budget basics

School funding will be a key issue this year. Here’s a reminder of how it works in Indiana.

This story has been corrected to reflect what dollars make up the state’s contribution to schools.

The drafting of Indiana’s next state budget is already underway, a centerpiece of this year’s session given that education funding is more than half the state’s budget.

Proposals are in from Gov. Eric Holcomb and state Superintendent Jennifer McCormick — both suggesting a 3 percent, $280 million increase in basic state aid to schools. But House and Senate lawmakers, the key players in the process, have yet to detail their own plans. The House is expected to make its amendment to the budget, House Bill 1001, in the coming weeks.

Ultimately, lawmakers are responsible for creating and tweaking the formula that determines school funding (a complex process you can brush up on with our school funding explainer).

The biggest question is whether lawmakers will stick with Holcomb and McCormick’s conservative funding asks or boost money to education. It’s not yet clear which strategy will win out, especially when the state has already cautioned that it’s working with less revenue than previously expected.

It’s possible we have a scenario like what happened in 2015: Then-Gov. Mike Pence also proposed a 3 percent increase for schools — a $200 million bump. But later, legislative leaders came back with more money for schools, totaling more than $460 million in additional funding when all was said and done.

So how does the state decide how much money schools get?

The money comes primarily from state sales and income tax dollars that are funneled into the state’s general fund. After lawmakers settle on a final amount, it’s run through a formula to divvy it up among schools, based partially on enrollment and partially on whether schools enroll certain groups of students, such as those with special needs or those from low-income families.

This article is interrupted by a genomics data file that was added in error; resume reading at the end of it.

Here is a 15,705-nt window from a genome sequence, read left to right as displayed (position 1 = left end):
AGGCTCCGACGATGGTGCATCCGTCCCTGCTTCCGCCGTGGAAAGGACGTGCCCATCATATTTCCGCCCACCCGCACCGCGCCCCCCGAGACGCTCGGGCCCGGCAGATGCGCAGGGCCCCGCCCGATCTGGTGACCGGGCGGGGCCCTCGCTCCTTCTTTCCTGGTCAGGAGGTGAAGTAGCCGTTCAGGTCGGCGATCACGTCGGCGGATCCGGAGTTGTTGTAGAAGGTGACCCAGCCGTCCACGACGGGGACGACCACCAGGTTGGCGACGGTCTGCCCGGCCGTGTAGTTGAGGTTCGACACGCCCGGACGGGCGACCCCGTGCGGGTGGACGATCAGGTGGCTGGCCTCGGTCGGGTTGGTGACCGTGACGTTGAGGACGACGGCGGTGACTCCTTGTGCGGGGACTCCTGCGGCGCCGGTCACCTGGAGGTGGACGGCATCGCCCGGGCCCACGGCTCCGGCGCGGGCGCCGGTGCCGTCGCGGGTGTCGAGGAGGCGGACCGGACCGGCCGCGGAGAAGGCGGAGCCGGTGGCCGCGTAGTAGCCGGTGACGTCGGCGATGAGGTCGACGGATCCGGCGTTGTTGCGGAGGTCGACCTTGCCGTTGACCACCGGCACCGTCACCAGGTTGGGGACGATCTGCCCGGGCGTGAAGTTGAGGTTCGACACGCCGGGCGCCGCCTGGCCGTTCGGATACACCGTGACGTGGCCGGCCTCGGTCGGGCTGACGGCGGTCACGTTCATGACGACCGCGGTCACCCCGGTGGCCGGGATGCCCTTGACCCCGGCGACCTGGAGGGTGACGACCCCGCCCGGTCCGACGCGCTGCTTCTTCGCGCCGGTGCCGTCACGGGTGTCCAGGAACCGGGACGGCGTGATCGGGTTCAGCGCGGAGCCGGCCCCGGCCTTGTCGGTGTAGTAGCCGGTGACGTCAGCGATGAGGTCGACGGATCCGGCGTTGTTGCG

Because of an adjustment all districts now receive the same basic state aid amount. Extra money for the various student groups is added through what is called a “complexity index.”

Currently, that amount is based on how many children receive welfare services or are in foster care, rather than the number of children who qualify for the federal free lunch program as it was in prior years. That could see debate this year, as some educators and policymakers have complained that the change has meant schools that need the funding the most have gotten less than before.

For more on the history and inner-workings of Indiana school funding, check out our basics post: The basics of school funding in Indiana: Difficulty defining fairness.


Aurora’s superintendent will get a contract extension

Aurora Public Schools Superintendent Rico Munn. (Photo by Andy Cross/The Denver Post)

The Aurora school board is offering superintendent Rico Munn a contract extension.

Marques Ivey, the school board president, made the announcement during Tuesday’s regular board meeting.

“The board of education believes we are headed in the right direction,” Ivey said. Munn can keep the district going in the right direction, he added.

The contract extension has not been approved yet. Munn said Tuesday night that it had been sent to his lawyer, but he had not had time to review it.

Munn took the leadership position in Aurora Public Schools in 2013. His current contract is set to expire at the end of June.